On Wisdom and Philosophy: The First Two Chapters of Aristotle’s Metaphysics A

"On Wisdom and Philosophy: The First Two Chapters of Aristotle's Metaphysics A," Review of Metaphysics, 32, No. 2 (Dec 1978): 205-215. Reprinted in The Argument of the Action, 2000.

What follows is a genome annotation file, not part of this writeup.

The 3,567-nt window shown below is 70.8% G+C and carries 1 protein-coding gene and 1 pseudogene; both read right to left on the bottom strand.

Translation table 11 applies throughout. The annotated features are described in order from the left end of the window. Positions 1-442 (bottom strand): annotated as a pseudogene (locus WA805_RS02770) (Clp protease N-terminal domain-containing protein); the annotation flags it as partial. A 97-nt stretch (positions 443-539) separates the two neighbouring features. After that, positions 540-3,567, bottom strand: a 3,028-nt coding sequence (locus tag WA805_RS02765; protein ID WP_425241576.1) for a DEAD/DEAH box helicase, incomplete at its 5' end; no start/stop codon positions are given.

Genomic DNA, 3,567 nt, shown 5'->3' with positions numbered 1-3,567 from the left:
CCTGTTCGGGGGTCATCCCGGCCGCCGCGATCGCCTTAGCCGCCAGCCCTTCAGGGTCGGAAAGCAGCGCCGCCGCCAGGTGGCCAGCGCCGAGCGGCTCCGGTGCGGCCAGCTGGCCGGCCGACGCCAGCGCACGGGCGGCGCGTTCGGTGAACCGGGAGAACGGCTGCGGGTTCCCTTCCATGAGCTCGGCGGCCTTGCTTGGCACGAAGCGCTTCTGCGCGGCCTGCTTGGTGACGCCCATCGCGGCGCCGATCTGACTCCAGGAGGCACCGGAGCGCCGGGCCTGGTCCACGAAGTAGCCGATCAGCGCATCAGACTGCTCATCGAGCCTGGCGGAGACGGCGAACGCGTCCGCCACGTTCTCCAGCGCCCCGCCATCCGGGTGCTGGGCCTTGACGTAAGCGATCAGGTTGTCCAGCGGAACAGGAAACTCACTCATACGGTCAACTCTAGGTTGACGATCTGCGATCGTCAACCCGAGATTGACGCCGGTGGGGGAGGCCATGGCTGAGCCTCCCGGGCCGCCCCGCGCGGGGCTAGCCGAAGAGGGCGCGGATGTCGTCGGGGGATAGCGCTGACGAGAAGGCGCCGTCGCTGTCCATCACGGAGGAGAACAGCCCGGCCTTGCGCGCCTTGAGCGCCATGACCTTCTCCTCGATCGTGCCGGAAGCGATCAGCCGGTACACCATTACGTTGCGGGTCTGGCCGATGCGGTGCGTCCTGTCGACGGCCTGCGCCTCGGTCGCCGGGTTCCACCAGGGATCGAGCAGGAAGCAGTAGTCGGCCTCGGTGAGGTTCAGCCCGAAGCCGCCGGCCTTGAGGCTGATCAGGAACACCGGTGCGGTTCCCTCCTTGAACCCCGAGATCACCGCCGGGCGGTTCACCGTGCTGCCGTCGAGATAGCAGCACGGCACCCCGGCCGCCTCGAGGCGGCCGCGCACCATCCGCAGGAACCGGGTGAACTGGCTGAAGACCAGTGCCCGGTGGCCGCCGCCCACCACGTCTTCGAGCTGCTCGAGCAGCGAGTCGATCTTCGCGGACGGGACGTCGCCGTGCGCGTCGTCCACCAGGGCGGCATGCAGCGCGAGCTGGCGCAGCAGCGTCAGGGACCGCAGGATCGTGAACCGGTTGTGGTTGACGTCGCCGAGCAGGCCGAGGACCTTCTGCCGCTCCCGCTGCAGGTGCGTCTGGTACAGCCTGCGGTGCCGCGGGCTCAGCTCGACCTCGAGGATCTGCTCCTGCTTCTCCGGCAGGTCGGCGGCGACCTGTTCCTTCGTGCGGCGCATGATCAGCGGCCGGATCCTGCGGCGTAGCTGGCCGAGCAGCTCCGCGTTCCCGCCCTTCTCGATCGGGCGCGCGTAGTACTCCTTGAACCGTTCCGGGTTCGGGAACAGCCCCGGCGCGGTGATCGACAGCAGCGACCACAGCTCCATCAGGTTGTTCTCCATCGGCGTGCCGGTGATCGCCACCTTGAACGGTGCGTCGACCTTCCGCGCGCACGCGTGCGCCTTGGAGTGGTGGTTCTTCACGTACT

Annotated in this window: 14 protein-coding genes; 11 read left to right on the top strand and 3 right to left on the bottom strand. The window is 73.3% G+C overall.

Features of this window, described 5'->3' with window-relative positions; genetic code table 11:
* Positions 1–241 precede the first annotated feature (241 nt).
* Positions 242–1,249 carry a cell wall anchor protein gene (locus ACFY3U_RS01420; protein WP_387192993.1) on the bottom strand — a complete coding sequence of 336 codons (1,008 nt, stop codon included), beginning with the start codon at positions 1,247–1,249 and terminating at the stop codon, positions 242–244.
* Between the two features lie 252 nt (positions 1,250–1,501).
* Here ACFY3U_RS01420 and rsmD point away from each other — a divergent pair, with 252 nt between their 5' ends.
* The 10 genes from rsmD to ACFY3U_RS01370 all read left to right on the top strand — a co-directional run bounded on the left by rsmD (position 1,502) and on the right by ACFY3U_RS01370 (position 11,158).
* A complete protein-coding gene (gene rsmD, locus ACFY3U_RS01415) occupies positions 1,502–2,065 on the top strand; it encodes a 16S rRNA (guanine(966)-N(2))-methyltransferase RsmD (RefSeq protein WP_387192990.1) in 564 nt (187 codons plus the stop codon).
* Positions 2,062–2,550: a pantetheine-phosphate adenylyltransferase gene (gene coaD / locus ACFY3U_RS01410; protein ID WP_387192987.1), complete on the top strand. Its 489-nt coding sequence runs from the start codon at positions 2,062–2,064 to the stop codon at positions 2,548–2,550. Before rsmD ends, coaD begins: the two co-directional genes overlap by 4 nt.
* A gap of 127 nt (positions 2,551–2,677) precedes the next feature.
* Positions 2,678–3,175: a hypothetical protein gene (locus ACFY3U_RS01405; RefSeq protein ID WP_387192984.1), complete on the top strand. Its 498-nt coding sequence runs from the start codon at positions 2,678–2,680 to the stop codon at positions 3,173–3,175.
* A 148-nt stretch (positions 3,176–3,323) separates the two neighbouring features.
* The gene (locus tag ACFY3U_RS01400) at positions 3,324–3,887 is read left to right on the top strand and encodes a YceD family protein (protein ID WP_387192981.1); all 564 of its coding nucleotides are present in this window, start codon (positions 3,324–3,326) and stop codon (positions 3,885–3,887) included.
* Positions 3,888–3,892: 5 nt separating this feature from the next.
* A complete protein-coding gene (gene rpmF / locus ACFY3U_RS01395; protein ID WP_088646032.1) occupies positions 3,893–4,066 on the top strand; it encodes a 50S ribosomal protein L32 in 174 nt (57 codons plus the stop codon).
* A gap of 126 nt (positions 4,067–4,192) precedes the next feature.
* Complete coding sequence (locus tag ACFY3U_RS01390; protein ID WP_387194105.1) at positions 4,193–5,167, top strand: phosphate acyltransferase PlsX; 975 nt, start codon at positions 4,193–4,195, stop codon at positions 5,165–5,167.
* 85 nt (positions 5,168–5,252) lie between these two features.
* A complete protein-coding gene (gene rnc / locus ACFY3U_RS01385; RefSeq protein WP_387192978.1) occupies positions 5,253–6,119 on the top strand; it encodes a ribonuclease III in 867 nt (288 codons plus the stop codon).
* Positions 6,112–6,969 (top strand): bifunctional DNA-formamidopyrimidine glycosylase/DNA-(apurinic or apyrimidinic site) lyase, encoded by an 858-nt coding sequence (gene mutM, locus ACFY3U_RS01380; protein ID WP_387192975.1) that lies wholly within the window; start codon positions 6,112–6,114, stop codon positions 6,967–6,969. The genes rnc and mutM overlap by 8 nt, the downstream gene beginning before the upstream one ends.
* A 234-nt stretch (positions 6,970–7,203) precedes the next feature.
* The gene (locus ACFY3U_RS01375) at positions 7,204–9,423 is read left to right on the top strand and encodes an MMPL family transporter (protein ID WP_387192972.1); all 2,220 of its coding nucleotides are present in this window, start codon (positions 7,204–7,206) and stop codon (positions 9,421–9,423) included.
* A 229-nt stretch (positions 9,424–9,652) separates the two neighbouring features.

“Each of Aristotle’s three most theoretical writings begins with a critique of his predecessors but whereas the second books of his Physics and On Soul present his own definitions of nature and soul respectively, the second book of the Metaphysics seems to be nothing but a series of questions. Nature and soul are there regardless of what anyone might say about them; but without perplexity there is nothing to metaphysics. Metaphysics seems to be the only science that in asking questions discovers all of its own field, and so, in completing philosophy, somehow returns philosophy to its origin in wonder. Perhaps, t hen, being is not just in speech a question (ti esti), and that which was sought long ago, is sought now, and forever will be sought precisely what being is.”